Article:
COMIC REVIEW: Disconnected – Volume 1

Disconnected Vol. 1 is an anthology that includes creators that the editors of Disconnected Publishing believe that the comic industry will be talking about for years to come. The first volume focuses in on small town stories that rarely make the news. Setting the tone to an anthology is always very important and therefore often your first story can be integral to the success of the book or not.

The Ride by Lizzie (writer) and Conor (artist) Boyle does this perfectly. It is a short with a twist that you will not see coming. The writing and the artwork compliment each other well especially on the final panel of page two. Further the art and colours on page five are stylised beautifully adding an extra dimension to the work. One possible problem to the story is that it is possibly too subtle.

Disconnected cleverly follows The Ride with The Inspection, a story that is distinctive to look at as soon as you turn the page. I have long been a fan of black and white comics and believe that often a dash of one other colour really can make it stand out. The Inspection does exactly that, complimenting the black and white with red. The red makes the story look bold and demands your attention. There is a creepiness to the story that the red really adds to, making scenes seem quite menacing. One problem with the story was the willingness for certain characters to go along with what happened.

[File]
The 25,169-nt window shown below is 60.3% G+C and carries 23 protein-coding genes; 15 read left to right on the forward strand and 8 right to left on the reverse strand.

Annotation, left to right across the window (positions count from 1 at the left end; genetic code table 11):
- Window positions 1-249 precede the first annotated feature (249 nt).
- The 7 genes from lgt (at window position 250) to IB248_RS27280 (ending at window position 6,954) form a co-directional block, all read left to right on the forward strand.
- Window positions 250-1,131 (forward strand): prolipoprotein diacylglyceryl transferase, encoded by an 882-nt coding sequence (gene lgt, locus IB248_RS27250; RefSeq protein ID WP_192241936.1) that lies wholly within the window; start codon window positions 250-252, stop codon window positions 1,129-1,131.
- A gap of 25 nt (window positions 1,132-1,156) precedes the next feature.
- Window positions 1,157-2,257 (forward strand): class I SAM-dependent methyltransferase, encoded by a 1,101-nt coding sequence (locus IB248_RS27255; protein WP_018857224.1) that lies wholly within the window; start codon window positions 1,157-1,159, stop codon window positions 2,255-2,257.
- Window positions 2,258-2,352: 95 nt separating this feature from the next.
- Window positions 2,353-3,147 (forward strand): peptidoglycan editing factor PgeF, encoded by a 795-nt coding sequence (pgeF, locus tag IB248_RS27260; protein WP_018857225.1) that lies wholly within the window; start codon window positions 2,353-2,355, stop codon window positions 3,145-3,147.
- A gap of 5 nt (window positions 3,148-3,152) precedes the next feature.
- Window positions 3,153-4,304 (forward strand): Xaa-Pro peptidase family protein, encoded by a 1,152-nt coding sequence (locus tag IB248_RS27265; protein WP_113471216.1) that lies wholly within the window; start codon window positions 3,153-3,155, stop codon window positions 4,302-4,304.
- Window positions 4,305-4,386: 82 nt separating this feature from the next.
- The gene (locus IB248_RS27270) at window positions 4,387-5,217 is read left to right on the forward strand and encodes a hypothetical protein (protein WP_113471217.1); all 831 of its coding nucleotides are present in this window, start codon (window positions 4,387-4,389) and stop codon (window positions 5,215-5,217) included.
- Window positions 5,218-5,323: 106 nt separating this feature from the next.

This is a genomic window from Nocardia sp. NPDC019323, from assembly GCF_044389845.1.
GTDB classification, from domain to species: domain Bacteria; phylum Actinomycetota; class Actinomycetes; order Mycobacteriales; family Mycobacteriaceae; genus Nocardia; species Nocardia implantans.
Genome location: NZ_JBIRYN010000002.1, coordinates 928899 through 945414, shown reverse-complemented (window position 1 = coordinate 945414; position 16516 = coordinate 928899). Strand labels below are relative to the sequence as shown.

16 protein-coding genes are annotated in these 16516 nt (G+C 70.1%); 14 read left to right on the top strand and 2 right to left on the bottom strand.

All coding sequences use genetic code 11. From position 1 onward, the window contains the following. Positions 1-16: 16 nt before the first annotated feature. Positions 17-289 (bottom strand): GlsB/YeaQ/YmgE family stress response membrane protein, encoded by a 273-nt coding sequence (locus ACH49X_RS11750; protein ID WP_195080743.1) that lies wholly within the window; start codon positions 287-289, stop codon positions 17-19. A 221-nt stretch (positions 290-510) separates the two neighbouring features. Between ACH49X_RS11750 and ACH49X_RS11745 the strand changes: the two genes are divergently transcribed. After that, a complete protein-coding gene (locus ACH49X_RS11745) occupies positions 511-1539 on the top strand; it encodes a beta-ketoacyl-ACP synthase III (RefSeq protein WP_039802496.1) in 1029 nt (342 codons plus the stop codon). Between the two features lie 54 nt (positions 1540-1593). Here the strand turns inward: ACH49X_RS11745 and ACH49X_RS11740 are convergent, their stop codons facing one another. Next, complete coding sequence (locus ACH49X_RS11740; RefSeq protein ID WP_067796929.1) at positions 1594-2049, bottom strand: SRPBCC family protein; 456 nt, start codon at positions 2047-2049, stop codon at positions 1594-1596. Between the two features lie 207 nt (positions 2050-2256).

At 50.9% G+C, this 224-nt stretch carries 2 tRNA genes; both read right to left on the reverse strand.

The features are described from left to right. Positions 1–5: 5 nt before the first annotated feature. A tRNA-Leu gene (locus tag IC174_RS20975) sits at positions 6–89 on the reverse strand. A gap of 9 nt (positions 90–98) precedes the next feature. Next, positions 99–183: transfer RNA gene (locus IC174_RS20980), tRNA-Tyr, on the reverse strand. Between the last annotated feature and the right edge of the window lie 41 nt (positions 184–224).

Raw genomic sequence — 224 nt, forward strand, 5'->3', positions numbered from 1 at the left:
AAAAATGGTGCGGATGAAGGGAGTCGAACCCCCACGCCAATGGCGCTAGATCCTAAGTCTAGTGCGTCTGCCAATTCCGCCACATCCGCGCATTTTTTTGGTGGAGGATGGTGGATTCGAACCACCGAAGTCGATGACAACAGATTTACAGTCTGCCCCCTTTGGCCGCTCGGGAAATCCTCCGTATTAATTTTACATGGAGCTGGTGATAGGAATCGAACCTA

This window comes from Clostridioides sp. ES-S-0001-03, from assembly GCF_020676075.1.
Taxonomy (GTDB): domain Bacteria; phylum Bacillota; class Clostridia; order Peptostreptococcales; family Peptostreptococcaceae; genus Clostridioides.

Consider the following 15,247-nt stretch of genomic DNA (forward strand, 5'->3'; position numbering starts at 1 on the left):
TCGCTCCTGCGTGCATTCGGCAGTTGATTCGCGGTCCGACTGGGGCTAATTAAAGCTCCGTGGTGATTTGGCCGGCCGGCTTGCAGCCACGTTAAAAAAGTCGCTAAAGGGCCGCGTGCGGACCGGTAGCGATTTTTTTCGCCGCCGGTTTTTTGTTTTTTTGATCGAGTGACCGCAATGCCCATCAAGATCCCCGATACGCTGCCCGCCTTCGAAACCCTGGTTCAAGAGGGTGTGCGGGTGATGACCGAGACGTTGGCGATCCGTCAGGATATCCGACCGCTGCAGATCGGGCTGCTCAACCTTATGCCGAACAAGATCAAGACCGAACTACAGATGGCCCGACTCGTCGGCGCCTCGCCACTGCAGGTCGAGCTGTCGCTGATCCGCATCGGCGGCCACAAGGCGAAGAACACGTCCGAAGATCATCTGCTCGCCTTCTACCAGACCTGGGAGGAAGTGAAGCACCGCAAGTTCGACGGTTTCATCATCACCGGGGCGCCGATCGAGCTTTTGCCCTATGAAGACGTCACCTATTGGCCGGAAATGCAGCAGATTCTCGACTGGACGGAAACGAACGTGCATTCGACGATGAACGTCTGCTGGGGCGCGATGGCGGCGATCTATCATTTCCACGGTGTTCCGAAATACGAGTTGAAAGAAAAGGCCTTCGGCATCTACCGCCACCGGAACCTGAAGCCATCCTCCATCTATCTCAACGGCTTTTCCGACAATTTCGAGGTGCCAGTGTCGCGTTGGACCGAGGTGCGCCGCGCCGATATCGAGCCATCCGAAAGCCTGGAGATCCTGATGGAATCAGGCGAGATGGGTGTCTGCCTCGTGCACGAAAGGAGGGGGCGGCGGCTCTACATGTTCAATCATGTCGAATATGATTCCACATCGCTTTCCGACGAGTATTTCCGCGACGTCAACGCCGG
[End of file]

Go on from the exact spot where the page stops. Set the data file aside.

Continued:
Lay on MacDuff starts by feeling like a homage to Christopher Nolan’s The Prestige. This is anything but a bad thing. As the story builds there seems to be something more horrific a foot. Yet it is Whisper that is a stand out story for the book.  An ingenious story, with good art and stunning colour it too literally jumps off the page. The book finishes with a bittersweet story, Therapy that gives the tone of the book.

Disconnected is an interesting collection of stories. Like any anthology there are some that are better than others but what the editors have done well here is to put two strong stories at the beginning and end of the anthology that will make the reader want to carry on with it and also will leave them with the bittersweet taste that this anthology is clearly aiming for. Every story does at least one thing that will make you want to go back and look at it again. With some clever stories and some beautiful art and inks on display, Disconnected’s claim that the future of comics is on display might be a foretelling rather than a claim. You can check out Disconnected here.

Rating: 4/5
Reporter: Luke Halsall

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